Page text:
“Sharparkology” 101

San Francisco Public Golf Alliance President and co-founder Richard Harris was a guest lecturer at the Pacifica Historical Society’s May 20, 2018 Quarterly Meeting at the Society’s headquarters in Pacifica’s Little Brown Church. A lawyer by trade, "The Professor" offered a wide ranging lecture (linked here) discussing the origins of golf in Scotland, its early history in America, the central place held by Alister MacKenzie in the history and practice of world golf architecture, and the artistry of his work at Sharp Park. Let's call it "Sharparkology 101".


"Professor' Harris at the Podium

Beginning with the founding of golf in Scotland in the 15th Century, Harris takes us through the close political relationship between San Francisco and San Mateo Counties, the bequest of the Sharp Ranch to San Francisco in the early 20th Century and Alister MacKenzie’s links to the earliest days of golf architecture in Scotland, England, and Northern California. He tells stories of early San Francisco political boss Dennis Kearny, early golf architects Old Tom Morris and HS Colt, black golf pioneer Ted Rhodes and Sharp Park’s role in the racial integration of public golf, Bobby Jones, pioneering women’s golf great Marion Hollins, military camouflage, the Boer War, golf and landscape architecture, spiritual walks and labyrinths, and deep appreciation of the natural world.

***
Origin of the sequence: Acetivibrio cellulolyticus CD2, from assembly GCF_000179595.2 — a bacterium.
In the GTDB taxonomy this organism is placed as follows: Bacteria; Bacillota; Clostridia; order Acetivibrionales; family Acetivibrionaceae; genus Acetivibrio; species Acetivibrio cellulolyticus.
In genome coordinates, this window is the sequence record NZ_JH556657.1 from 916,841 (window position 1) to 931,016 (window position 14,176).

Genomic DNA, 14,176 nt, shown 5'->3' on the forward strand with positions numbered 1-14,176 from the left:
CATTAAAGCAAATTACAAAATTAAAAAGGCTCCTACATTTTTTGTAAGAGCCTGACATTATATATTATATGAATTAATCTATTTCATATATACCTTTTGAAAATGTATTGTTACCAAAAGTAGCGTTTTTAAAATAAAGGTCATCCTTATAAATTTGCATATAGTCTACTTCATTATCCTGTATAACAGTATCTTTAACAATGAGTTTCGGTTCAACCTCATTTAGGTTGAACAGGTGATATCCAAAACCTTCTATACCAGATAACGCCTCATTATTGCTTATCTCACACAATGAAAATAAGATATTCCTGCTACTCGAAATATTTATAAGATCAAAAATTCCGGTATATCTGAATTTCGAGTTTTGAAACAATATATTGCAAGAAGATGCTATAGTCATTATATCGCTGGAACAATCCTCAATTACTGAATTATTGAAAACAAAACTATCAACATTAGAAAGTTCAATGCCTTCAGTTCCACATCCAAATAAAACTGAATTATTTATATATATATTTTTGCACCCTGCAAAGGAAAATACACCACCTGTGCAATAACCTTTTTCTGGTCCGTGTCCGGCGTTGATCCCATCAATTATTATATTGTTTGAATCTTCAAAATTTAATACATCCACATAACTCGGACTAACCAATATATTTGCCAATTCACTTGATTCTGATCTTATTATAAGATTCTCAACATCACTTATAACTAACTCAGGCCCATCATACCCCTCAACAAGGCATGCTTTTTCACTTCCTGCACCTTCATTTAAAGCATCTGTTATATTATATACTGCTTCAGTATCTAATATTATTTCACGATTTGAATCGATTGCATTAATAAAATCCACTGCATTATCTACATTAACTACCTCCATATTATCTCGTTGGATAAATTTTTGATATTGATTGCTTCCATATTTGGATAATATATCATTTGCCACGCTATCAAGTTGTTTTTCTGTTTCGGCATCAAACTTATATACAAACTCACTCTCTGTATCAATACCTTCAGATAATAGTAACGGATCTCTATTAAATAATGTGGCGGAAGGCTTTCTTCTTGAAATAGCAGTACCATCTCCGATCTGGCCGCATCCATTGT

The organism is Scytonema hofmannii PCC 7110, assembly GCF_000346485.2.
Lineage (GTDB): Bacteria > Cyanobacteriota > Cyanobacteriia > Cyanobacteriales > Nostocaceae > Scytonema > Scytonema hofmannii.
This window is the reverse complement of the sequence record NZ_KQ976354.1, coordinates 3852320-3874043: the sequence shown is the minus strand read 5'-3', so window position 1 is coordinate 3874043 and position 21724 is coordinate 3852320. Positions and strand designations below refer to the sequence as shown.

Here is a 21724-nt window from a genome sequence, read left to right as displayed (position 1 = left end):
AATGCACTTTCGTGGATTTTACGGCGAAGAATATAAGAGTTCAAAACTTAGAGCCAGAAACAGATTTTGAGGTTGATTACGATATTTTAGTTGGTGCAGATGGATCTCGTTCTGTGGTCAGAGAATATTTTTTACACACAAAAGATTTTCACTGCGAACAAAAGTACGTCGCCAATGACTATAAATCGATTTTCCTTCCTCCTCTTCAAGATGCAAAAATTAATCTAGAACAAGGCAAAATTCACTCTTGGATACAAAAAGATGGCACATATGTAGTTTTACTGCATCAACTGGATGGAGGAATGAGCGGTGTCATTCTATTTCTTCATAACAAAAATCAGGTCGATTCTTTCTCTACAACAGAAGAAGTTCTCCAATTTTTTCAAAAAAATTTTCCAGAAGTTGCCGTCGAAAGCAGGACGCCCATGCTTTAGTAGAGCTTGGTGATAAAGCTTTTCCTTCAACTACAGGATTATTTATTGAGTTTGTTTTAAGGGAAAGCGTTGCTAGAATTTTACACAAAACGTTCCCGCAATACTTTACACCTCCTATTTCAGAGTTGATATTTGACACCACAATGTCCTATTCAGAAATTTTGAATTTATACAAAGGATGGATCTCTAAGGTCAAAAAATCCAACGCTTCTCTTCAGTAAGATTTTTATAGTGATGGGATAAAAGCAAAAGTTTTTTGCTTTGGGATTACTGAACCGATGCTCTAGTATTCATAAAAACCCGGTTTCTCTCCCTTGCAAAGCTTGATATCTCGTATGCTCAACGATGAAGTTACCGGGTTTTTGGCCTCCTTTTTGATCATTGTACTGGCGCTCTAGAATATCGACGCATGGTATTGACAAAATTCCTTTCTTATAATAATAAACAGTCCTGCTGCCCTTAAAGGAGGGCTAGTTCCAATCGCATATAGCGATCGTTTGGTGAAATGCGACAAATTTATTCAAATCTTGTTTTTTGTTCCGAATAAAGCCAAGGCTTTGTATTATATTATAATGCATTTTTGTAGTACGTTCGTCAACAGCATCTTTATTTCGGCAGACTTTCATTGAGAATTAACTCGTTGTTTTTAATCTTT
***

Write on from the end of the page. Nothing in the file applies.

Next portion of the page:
Pacifica videographer Robert Twigg captured Harris’ lecture with historical photos for broadcast on the award winning "Footprints of Pacifica" broadcast linked here:



We hope you enjoy this "must watch" for students of public golf and architecture, and Pacifica History. For any wishing to pursue an advanced degree in "Sharparkology," we also recommend this Golf Channel feature on the meeting of Bobby Jones and Alister Mackenzie and their collaboration in the building of Augusta National Golf Course, the home of the annual Masters Championship:


To complete your studies, read this Augusta Chronicle article on the relationship between these legends that shaped the history of golf in America, and this Jack Fleming 1932 contemporaneous review of Mackenzie's new Sharp Park gem in Pacifica.